Magazine article American Harp Journal

Worth the Wait: The History of the Ginastera Harp Concerto

Magazine article American Harp Journal

Worth the Wait: The History of the Ginastera Harp Concerto

Article excerpt

IT is not uncommon for people to equate harps and angels. Admittedly, a good handful of the harp repertoire hails from late nineteenth century French style of harpist-composers. Thus, much of music from that period boasts legions of lush harmonies and pleasing melodies. That may sound like heaven to some, but there is beauty in diversity. Efforts in the twentieth century commissions and original works by harpists, competitions, and collaborating artists have augmented the vision of what is possible to expand the capabilities of the harp. These efforts have been invaluable to keep the harp relevant in the world of new music and intriguing to current composers.

One such noteworthy commission was the Harp Concerto, op. 25, by Alberto Ginastera, commissioned in 1956. The Ginastera Harp Concerto brings the harp to life with dance-like rhythmic and percussive intensity in the alternating time signatures of 6/8 and 3/4 and the use of numerous sound effects such as knocking on the soundboard and nail glissandos. Consequently, it stands apart from previous tonal harp concerti. For this reason, it is startling to consider that for nearly a decade, it seemed that this work might not ever be completed. What motivated Ginastera finally to finish the concerto? And why, as recently as 2009, do the program notes of the Spokane Symphony (1) continue the common claim that the concerto was written for famous Spanish harpist Nicanor Zabaleta and not Edna Phillips, to whom the piece is dedicated? Personal letters reveal the true history of the Ginastera Harp Concerto.

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Edna Phillips and her husband, Samuel Rosenbaum, commissioned Alberto Ginastera to write a piece for harp in 1956. Phillips was the harpist for the Philadelphia Orchestra from 19301946, taught at the Philadelphia Conservatory of Music for forty years, and was also keenly interested in expanding the harp repertoire. She and her husband commissioned approximately fifteen works by various composers such as Peggy Glanville-Hicks, Harl McDonald, and Alexei Haieff. (2) Phillips and Rosenbaum commissioned Ginastera's concerto for the 1958 Inter-American Festival to be held in Washington, D.C. (3) The purpose of this festival was to celebrate serious contemporary music of Latin American composers. When the year 1958 passed without a completed concerto, the 1961 Inter-American Festival became the new goal. (4) During those years, Phillips became involved in several teaching ventures and slowed her performing career for a few seasons. Consequently, Phillips recommended Sylvia Meyer, her dear friend and colleague, to Ginastera to perform the premiere of the concerto at the 1961 festival in her place. Meyer was the harpist for the Washington National Symphony and "an extremely capable and intelligent artist." (5) She was immediately enthusiastic about the commissioned concerto and frequently corresponded with Phillips and Rosenbaum in regards to the progress of the piece.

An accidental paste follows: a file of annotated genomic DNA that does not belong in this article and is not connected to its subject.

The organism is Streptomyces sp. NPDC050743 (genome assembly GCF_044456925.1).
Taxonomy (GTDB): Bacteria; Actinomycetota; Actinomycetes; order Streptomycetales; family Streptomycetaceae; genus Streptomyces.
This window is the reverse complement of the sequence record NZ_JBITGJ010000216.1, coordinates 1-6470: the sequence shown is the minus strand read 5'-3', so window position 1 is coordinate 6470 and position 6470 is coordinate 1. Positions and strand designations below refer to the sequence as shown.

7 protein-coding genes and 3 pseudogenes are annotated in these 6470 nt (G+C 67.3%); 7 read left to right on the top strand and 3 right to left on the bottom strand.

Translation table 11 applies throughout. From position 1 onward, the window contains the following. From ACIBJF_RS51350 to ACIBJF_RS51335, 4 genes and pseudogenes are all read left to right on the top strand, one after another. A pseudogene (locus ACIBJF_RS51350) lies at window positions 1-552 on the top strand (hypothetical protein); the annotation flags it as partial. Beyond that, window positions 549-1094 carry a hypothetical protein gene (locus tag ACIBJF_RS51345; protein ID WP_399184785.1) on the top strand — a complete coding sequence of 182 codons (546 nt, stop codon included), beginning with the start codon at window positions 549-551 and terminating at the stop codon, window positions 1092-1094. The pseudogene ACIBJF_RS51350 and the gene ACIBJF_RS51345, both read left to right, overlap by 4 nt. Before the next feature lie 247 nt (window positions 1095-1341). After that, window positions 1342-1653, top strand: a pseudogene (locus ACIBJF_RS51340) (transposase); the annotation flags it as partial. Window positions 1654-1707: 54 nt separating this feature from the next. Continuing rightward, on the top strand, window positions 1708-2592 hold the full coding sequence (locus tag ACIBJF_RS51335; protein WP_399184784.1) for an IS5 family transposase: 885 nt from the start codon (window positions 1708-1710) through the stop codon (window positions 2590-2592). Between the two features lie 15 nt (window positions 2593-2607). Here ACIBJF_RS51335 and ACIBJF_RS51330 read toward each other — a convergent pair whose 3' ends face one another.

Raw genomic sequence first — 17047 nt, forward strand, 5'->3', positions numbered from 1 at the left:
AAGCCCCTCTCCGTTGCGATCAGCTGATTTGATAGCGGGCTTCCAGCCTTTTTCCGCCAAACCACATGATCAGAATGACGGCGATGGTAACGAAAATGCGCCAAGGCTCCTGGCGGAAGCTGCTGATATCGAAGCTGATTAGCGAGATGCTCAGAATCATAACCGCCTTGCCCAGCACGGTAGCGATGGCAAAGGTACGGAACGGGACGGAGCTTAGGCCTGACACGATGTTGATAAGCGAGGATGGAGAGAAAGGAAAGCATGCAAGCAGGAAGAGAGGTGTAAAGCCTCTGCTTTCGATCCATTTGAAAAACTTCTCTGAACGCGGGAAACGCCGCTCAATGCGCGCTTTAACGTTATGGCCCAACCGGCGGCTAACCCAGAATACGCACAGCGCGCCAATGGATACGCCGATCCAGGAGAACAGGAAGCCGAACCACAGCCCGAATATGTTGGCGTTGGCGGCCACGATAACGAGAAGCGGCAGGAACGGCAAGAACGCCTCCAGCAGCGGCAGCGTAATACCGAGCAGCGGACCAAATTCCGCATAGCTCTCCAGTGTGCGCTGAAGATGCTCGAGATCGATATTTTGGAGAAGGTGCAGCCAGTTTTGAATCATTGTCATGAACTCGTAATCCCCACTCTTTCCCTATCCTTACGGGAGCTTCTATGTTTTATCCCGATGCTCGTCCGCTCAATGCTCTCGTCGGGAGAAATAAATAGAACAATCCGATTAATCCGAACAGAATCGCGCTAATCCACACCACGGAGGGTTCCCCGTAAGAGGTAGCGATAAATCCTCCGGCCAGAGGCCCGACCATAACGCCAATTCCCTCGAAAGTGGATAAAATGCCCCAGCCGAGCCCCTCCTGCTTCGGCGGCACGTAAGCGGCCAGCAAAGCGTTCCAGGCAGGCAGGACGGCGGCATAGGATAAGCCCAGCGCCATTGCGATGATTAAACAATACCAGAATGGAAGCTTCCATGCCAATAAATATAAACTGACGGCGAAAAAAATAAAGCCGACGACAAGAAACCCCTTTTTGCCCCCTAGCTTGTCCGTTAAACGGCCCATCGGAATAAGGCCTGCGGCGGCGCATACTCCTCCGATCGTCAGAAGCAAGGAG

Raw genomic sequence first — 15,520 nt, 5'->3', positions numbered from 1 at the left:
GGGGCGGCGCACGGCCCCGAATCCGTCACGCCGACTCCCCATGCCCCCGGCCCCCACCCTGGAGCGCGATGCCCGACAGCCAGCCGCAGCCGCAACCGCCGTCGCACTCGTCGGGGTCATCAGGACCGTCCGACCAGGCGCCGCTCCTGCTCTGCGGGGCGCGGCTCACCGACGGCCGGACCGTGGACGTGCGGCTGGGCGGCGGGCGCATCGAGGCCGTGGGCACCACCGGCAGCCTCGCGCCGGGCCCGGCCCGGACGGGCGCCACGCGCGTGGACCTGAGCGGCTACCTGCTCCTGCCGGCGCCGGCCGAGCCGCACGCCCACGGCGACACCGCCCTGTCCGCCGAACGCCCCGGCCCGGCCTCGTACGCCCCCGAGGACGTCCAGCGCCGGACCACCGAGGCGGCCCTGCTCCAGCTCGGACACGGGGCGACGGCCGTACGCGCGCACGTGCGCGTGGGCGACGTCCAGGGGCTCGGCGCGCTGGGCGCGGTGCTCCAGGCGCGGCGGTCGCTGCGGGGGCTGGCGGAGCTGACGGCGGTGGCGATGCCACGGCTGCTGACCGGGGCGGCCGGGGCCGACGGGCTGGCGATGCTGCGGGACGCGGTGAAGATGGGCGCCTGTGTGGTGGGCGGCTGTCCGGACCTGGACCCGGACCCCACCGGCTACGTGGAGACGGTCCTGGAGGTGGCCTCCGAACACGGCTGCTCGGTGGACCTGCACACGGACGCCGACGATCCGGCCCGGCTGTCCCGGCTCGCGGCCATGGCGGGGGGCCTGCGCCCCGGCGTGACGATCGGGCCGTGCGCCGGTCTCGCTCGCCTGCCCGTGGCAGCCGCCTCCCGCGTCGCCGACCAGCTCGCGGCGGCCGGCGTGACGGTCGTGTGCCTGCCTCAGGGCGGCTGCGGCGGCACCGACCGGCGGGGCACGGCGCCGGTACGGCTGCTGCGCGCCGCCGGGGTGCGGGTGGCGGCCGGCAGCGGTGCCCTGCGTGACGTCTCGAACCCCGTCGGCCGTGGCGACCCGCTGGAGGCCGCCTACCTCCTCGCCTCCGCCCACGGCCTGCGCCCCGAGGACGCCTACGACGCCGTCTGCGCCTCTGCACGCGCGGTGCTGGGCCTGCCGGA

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In letter after letter, year after year, Phillips and her husband received no more than sketches of the concerto from Ginastera. Perhaps in jest, possibly in exasperation, Phillips once cabled, "Where is my second movement?" (6) The precise reason for the delay of the harp concerto is not clear, but was possibly due in part to political unrest in Argentina to and other works Ginastera was writing at the time including an opera and a piano concerto. (7)

Nicanor Zabaleta, somehow having heard of the pending but promised concerto, flew to Buenos Aires to meet with the composer in person. Shortly thereafter, Phillips and Rosenbaum received a letter from Ginastera informing them that he had sent a request to Guillermo Espinosa, founder of the Inter-American Festival, that Zabaleta play the premiere with Espinosa conducting at the 1963 festival. At this point, Phillips had retired, so it was clear that she would not be performing the work. …

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